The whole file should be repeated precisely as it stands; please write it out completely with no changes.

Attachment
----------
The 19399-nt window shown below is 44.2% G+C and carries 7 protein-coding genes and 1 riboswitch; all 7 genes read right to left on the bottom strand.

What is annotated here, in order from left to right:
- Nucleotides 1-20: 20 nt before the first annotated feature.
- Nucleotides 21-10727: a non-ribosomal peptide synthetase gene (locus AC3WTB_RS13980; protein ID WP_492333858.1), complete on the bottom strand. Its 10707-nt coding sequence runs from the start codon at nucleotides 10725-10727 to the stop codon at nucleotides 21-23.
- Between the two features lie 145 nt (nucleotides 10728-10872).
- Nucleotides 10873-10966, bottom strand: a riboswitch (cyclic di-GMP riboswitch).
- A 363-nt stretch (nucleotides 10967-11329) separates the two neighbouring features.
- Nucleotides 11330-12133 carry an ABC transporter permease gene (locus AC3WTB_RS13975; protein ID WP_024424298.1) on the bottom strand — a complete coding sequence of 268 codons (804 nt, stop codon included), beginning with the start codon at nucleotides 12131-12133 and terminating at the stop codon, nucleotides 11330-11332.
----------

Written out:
The 19399-nt window shown below is 44.2% G+C and carries 7 protein-coding genes and 1 riboswitch; all 7 genes read right to left on the bottom strand.

What is annotated here, in order from left to right:
- Nucleotides 1-20: 20 nt before the first annotated feature.
- Nucleotides 21-10727: a non-ribosomal peptide synthetase gene (locus AC3WTB_RS13980; protein ID WP_492333858.1), complete on the bottom strand. Its 10707-nt coding sequence runs from the start codon at nucleotides 10725-10727 to the stop codon at nucleotides 21-23.
- Between the two features lie 145 nt (nucleotides 10728-10872).
- Nucleotides 10873-10966, bottom strand: a riboswitch (cyclic di-GMP riboswitch).
- A 363-nt stretch (nucleotides 10967-11329) separates the two neighbouring features.
- Nucleotides 11330-12133 carry an ABC transporter permease gene (locus AC3WTB_RS13975; protein ID WP_024424298.1) on the bottom strand — a complete coding sequence of 268 codons (804 nt, stop codon included), beginning with the start codon at nucleotides 12131-12133 and terminating at the stop codon, nucleotides 11330-11332.